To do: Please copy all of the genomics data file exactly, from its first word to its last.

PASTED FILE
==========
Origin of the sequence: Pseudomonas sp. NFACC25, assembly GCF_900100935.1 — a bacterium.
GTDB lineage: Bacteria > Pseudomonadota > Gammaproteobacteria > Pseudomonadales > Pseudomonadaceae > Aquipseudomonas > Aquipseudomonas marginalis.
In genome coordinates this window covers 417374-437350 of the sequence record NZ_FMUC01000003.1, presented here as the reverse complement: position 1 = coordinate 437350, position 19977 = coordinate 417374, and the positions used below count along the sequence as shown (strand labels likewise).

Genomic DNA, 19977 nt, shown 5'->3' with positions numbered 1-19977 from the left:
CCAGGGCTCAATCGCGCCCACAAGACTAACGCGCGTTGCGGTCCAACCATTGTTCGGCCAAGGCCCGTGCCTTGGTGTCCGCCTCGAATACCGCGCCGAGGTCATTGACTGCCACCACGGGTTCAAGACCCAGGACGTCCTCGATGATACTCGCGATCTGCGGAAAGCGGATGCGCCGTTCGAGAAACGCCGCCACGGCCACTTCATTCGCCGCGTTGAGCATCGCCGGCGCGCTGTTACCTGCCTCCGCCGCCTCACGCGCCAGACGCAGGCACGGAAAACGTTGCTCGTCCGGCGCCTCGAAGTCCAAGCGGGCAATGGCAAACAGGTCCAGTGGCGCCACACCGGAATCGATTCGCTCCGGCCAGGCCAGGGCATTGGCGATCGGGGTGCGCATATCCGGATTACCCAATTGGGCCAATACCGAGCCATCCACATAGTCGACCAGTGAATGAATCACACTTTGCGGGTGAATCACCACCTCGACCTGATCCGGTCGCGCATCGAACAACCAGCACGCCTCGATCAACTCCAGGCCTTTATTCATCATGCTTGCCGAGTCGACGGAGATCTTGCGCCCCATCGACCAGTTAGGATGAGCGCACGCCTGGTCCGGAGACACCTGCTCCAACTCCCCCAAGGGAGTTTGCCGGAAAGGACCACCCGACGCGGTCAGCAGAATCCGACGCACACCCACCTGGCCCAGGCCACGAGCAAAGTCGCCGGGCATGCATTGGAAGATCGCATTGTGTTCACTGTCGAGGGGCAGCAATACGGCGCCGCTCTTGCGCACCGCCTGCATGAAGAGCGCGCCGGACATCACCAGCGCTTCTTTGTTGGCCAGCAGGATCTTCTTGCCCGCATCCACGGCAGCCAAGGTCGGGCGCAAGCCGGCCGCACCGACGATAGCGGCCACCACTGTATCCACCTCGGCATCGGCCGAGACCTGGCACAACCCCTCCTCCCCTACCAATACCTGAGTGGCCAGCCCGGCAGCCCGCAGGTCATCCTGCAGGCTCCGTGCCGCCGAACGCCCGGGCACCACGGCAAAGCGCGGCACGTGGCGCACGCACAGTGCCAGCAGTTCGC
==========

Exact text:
Origin of the sequence: Pseudomonas sp. NFACC25, assembly GCF_900100935.1 — a bacterium.
GTDB lineage: Bacteria > Pseudomonadota > Gammaproteobacteria > Pseudomonadales > Pseudomonadaceae > Aquipseudomonas > Aquipseudomonas marginalis.
In genome coordinates this window covers 417374-437350 of the sequence record NZ_FMUC01000003.1, presented here as the reverse complement: position 1 = coordinate 437350, position 19977 = coordinate 417374, and the positions used below count along the sequence as shown (strand labels likewise).

Genomic DNA, 19977 nt, shown 5'->3' with positions numbered 1-19977 from the left:
CCAGGGCTCAATCGCGCCCACAAGACTAACGCGCGTTGCGGTCCAACCATTGTTCGGCCAAGGCCCGTGCCTTGGTGTCCGCCTCGAATACCGCGCCGAGGTCATTGACTGCCACCACGGGTTCAAGACCCAGGACGTCCTCGATGATACTCGCGATCTGCGGAAAGCGGATGCGCCGTTCGAGAAACGCCGCCACGGCCACTTCATTCGCCGCGTTGAGCATCGCCGGCGCGCTGTTACCTGCCTCCGCCGCCTCACGCGCCAGACGCAGGCACGGAAAACGTTGCTCGTCCGGCGCCTCGAAGTCCAAGCGGGCAATGGCAAACAGGTCCAGTGGCGCCACACCGGAATCGATTCGCTCCGGCCAGGCCAGGGCATTGGCGATCGGGGTGCGCATATCCGGATTACCCAATTGGGCCAATACCGAGCCATCCACATAGTCGACCAGTGAATGAATCACACTTTGCGGGTGAATCACCACCTCGACCTGATCCGGTCGCGCATCGAACAACCAGCACGCCTCGATCAACTCCAGGCCTTTATTCATCATGCTTGCCGAGTCGACGGAGATCTTGCGCCCCATCGACCAGTTAGGATGAGCGCACGCCTGGTCCGGAGACACCTGCTCCAACTCCCCCAAGGGAGTTTGCCGGAAAGGACCACCCGACGCGGTCAGCAGAATCCGACGCACACCCACCTGGCCCAGGCCACGAGCAAAGTCGCCGGGCATGCATTGGAAGATCGCATTGTGTTCACTGTCGAGGGGCAGCAATACGGCGCCGCTCTTGCGCACCGCCTGCATGAAGAGCGCGCCGGACATCACCAGCGCTTCTTTGTTGGCCAGCAGGATCTTCTTGCCCGCATCCACGGCAGCCAAGGTCGGGCGCAAGCCGGCCGCACCGACGATAGCGGCCACCACTGTATCCACCTCGGCATCGGCCGAGACCTGGCACAACCCCTCCTCCCCTACCAATACCTGAGTGGCCAGCCCGGCAGCCCGCAGGTCATCCTGCAGGCTCCGTGCCGCCGAACGCCCGGGCACCACGGCAAAGCGCGGCACGTGGCGCACGCACAGTGCCAGCAGTTCGC